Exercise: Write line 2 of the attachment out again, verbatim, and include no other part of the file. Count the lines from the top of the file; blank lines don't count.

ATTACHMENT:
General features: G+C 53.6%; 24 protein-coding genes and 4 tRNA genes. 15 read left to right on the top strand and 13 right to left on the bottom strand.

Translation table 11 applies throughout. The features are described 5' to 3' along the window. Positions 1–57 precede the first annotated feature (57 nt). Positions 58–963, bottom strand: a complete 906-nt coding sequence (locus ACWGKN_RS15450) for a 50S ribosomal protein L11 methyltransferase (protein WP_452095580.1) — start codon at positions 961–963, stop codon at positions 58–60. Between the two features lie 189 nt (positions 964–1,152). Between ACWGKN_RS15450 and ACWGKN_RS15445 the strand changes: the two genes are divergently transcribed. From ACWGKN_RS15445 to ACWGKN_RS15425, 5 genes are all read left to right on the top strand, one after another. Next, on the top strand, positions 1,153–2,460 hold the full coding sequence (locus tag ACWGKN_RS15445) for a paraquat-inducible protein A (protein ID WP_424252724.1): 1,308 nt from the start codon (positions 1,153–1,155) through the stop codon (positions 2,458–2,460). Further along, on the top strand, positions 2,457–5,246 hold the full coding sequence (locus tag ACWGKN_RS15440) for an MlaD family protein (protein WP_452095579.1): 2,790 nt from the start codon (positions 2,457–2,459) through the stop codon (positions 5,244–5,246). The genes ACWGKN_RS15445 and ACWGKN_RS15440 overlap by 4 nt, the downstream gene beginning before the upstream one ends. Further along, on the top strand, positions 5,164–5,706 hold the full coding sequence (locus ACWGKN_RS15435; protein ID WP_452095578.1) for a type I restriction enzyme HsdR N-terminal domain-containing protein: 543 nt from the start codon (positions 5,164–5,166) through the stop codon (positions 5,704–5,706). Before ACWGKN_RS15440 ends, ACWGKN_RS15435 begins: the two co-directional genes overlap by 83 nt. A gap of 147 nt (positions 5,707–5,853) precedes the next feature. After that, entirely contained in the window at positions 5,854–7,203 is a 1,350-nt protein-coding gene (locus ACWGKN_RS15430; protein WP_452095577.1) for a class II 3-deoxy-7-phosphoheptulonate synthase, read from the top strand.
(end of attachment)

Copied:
Translation table 11 applies throughout. The features are described 5' to 3' along the window. Positions 1–57 precede the first annotated feature (57 nt). Positions 58–963, bottom strand: a complete 906-nt coding sequence (locus ACWGKN_RS15450) for a 50S ribosomal protein L11 methyltransferase (protein WP_452095580.1) — start codon at positions 961–963, stop codon at positions 58–60. Between the two features lie 189 nt (positions 964–1,152). Between ACWGKN_RS15450 and ACWGKN_RS15445 the strand changes: the two genes are divergently transcribed. From ACWGKN_RS15445 to ACWGKN_RS15425, 5 genes are all read left to right on the top strand, one after another. Next, on the top strand, positions 1,153–2,460 hold the full coding sequence (locus tag ACWGKN_RS15445) for a paraquat-inducible protein A (protein ID WP_424252724.1): 1,308 nt from the start codon (positions 1,153–1,155) through the stop codon (positions 2,458–2,460). Further along, on the top strand, positions 2,457–5,246 hold the full coding sequence (locus tag ACWGKN_RS15440) for an MlaD family protein (protein WP_452095579.1): 2,790 nt from the start codon (positions 2,457–2,459) through the stop codon (positions 5,244–5,246). The genes ACWGKN_RS15445 and ACWGKN_RS15440 overlap by 4 nt, the downstream gene beginning before the upstream one ends. Further along, on the top strand, positions 5,164–5,706 hold the full coding sequence (locus ACWGKN_RS15435; protein ID WP_452095578.1) for a type I restriction enzyme HsdR N-terminal domain-containing protein: 543 nt from the start codon (positions 5,164–5,166) through the stop codon (positions 5,704–5,706). Before ACWGKN_RS15440 ends, ACWGKN_RS15435 begins: the two co-directional genes overlap by 83 nt. A gap of 147 nt (positions 5,707–5,853) precedes the next feature. After that, entirely contained in the window at positions 5,854–7,203 is a 1,350-nt protein-coding gene (locus ACWGKN_RS15430; protein WP_452095577.1) for a class II 3-deoxy-7-phosphoheptulonate synthase, read from the top strand.